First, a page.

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Chelsea College of Science & Technology, 1957-1971

Chemistry laboratory at Chelsea College of Science & Technology, c1970 (Ref: C/PH3/2)Chemistry laboratory at Chelsea College of Science & Technology, c1970 (Ref: C/PH3/2)In 1963, the Robbins Report recognised the standing of Chelsea as an educational institution and gave the College full university status. As a result, from 1966 Chelsea College of Science and Technology became a designated School of the University of London.

The 1960's and 70's were a period of considerable student unrest, both at Chelsea and throughout UK universities. For many years university government had been in the hands of a few individuals, principally senior staff. However in the mid 1960’s this autonomy was questioned for the first time by students and staff. Chelsea was at the forefront of this movement and was keen to encourage student participation in governance as a natural progression rather than as a result of militant action.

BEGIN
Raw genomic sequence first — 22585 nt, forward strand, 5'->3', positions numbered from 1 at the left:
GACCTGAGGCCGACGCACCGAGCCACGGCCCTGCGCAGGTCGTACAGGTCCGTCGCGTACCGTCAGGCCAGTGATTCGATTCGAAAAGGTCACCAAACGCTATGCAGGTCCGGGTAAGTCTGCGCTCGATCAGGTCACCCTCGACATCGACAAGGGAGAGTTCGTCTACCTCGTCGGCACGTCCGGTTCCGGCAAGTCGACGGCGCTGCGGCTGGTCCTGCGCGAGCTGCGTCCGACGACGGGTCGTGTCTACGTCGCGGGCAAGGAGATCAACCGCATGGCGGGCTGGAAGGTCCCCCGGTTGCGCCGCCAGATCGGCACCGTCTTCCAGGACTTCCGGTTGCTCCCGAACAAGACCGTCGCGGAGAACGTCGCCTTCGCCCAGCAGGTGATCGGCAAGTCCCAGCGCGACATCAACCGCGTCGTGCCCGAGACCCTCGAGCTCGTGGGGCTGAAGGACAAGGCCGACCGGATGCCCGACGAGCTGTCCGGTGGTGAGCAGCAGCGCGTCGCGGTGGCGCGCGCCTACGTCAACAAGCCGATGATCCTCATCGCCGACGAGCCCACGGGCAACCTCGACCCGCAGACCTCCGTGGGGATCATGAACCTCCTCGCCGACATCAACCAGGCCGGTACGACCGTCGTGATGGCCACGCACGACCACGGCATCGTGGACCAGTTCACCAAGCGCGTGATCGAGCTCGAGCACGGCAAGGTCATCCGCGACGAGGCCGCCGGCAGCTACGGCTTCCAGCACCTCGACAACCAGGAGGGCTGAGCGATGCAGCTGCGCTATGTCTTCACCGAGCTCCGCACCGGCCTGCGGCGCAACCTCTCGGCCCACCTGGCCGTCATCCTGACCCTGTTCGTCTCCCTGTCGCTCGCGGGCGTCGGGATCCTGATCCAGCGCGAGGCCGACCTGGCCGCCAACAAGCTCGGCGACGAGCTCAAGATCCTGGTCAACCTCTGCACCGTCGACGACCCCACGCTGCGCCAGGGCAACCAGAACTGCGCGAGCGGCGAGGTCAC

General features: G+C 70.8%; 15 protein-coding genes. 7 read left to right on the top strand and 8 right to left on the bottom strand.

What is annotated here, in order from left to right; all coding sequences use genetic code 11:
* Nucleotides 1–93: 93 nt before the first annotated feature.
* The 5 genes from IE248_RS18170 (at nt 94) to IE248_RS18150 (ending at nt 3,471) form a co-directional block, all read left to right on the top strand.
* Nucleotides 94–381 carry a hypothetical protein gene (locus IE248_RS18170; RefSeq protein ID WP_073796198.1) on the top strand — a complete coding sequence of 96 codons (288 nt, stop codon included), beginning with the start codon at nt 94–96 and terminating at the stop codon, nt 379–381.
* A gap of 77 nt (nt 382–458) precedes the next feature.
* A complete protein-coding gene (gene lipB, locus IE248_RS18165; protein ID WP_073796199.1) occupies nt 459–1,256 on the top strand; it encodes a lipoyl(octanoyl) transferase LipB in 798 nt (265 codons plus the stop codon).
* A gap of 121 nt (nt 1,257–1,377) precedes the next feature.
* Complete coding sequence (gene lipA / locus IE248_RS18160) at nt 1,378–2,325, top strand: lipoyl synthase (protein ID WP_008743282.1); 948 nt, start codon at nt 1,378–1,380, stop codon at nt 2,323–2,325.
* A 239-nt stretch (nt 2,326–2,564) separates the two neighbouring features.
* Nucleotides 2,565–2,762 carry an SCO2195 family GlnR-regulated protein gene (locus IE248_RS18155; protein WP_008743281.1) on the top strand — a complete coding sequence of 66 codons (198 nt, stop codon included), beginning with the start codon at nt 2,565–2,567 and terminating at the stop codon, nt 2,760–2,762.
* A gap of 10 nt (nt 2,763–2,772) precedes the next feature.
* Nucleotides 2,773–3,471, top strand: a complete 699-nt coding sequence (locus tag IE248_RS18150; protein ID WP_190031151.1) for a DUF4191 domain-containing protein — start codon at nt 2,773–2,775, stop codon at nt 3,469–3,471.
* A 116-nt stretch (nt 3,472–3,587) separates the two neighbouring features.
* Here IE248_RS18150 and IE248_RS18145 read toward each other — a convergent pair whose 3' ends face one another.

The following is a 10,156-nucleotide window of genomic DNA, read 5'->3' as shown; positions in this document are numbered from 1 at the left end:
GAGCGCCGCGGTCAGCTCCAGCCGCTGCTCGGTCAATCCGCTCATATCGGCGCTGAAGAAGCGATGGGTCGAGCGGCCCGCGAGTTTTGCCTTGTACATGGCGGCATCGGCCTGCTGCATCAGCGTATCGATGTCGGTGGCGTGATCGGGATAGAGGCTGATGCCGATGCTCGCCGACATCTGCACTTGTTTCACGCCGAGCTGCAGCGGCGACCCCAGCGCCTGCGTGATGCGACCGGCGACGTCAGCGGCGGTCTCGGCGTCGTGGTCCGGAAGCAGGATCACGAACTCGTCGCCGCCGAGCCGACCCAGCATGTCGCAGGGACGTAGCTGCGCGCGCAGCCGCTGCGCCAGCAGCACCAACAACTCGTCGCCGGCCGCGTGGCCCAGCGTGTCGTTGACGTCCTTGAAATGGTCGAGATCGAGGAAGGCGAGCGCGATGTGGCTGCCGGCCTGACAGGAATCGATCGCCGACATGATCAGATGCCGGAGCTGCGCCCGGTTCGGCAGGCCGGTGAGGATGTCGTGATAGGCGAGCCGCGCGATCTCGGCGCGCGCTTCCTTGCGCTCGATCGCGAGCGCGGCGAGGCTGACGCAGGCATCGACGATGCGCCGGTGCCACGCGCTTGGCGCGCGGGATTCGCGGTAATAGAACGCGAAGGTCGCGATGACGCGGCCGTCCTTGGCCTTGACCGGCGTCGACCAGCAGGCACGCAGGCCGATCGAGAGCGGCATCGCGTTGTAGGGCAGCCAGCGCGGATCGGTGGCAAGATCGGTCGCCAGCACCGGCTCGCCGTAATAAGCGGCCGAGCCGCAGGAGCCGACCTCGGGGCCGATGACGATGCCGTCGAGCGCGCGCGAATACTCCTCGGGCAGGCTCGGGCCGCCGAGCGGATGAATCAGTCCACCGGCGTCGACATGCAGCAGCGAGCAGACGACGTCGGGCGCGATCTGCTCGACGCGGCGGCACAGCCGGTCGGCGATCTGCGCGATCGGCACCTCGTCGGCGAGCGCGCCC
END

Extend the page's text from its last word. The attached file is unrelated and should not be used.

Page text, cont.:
A draft university Charter therefore proposed a more democratic constitution of University Senate and Council, which was quite forward-thinking for the time and which represented a more liberal approach than that adopted by the majority of universities. In 1968 representatives of the Students’ Union attended meetings of the Governing Body and Academic Board as observers. From 1969, non-teaching staff were also invited to join the Governing Body.

Library at Chelsea College of Science & Technology, 1960s (Ref: C/PH4/16)Library at Chelsea College of Science & Technology, 1960s (Ref: C/PH4/16)Additional student activity followed in 1976 when government increases in tuition fees led to mass student protests at Chelsea, including a four-day occupation of the Registry and Finance Offices, in common with many other educational institutions at the time. The occupation caused considerable disruption to work in the offices concerned, and a rapid solution was therefore reached whereby the College Council agreed to make funds available for cases of hardship, so that no student should be forced to abandon their studies because they were financially unable to meet the increase in fees.

This period also saw several campus developments at Chelsea, including the opening of a new North Wing in 1958. In 1969 the Department of Botany and Zoology moved to new premises in Hortensia Road and, in Fulham, the Centre for Science Education took over the new Bridges Place Annexe. The Computer Unit and laboratories for Electronic and Physics were relocated to Pulton Place.

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